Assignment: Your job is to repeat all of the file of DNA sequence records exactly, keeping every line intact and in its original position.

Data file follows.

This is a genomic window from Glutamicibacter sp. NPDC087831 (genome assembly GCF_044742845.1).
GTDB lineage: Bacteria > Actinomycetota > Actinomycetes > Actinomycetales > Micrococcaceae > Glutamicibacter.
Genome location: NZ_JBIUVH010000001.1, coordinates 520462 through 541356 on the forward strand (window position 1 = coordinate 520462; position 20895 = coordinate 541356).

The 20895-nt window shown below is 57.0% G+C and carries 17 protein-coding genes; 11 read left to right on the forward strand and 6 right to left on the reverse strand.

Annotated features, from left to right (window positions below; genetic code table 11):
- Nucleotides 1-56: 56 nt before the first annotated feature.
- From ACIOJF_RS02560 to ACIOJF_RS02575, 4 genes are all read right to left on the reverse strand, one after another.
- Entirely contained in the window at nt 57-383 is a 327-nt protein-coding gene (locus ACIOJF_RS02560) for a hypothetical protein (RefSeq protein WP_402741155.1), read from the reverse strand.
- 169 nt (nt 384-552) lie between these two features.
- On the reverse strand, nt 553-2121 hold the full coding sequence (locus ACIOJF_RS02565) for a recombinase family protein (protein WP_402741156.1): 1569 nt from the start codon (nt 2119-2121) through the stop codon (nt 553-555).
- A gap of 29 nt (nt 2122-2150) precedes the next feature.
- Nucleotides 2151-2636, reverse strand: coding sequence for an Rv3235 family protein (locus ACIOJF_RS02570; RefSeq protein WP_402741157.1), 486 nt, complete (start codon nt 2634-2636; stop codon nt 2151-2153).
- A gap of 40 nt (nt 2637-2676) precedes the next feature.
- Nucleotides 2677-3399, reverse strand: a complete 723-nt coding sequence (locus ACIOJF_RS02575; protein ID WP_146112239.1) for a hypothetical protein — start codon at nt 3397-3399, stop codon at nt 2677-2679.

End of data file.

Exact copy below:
This is a genomic window from Glutamicibacter sp. NPDC087831 (genome assembly GCF_044742845.1).
GTDB lineage: Bacteria > Actinomycetota > Actinomycetes > Actinomycetales > Micrococcaceae > Glutamicibacter.
Genome location: NZ_JBIUVH010000001.1, coordinates 520462 through 541356 on the forward strand (window position 1 = coordinate 520462; position 20895 = coordinate 541356).

The 20895-nt window shown below is 57.0% G+C and carries 17 protein-coding genes; 11 read left to right on the forward strand and 6 right to left on the reverse strand.

Annotated features, from left to right (window positions below; genetic code table 11):
- Nucleotides 1-56: 56 nt before the first annotated feature.
- From ACIOJF_RS02560 to ACIOJF_RS02575, 4 genes are all read right to left on the reverse strand, one after another.
- Entirely contained in the window at nt 57-383 is a 327-nt protein-coding gene (locus ACIOJF_RS02560) for a hypothetical protein (RefSeq protein WP_402741155.1), read from the reverse strand.
- 169 nt (nt 384-552) lie between these two features.
- On the reverse strand, nt 553-2121 hold the full coding sequence (locus ACIOJF_RS02565) for a recombinase family protein (protein WP_402741156.1): 1569 nt from the start codon (nt 2119-2121) through the stop codon (nt 553-555).
- A gap of 29 nt (nt 2122-2150) precedes the next feature.
- Nucleotides 2151-2636, reverse strand: coding sequence for an Rv3235 family protein (locus ACIOJF_RS02570; RefSeq protein WP_402741157.1), 486 nt, complete (start codon nt 2634-2636; stop codon nt 2151-2153).
- A gap of 40 nt (nt 2637-2676) precedes the next feature.
- Nucleotides 2677-3399, reverse strand: a complete 723-nt coding sequence (locus ACIOJF_RS02575; protein ID WP_146112239.1) for a hypothetical protein — start codon at nt 3397-3399, stop codon at nt 2677-2679.